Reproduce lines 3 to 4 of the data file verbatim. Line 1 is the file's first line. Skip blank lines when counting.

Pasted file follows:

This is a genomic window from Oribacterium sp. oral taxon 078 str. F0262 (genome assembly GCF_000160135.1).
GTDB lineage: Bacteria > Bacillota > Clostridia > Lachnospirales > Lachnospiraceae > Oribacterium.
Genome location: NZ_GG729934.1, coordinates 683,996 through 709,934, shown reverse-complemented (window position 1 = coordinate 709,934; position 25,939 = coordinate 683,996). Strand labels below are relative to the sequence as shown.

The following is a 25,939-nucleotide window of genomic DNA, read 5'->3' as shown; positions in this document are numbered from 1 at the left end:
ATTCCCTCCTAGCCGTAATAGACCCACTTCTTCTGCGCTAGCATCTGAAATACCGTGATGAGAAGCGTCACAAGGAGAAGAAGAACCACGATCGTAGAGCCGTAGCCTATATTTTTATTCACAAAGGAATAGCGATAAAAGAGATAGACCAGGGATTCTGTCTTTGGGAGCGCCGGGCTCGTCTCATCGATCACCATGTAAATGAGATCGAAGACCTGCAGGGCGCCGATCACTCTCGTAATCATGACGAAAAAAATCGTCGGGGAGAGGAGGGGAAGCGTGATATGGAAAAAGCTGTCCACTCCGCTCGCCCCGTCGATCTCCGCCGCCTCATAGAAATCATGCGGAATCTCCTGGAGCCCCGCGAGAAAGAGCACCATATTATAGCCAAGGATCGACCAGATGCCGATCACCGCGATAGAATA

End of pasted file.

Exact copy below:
Genome location: NZ_GG729934.1, coordinates 683,996 through 709,934, shown reverse-complemented (window position 1 = coordinate 709,934; position 25,939 = coordinate 683,996). Strand labels below are relative to the sequence as shown.

The following is a 25,939-nucleotide window of genomic DNA, read 5'->3' as shown; positions in this document are numbered from 1 at the left end: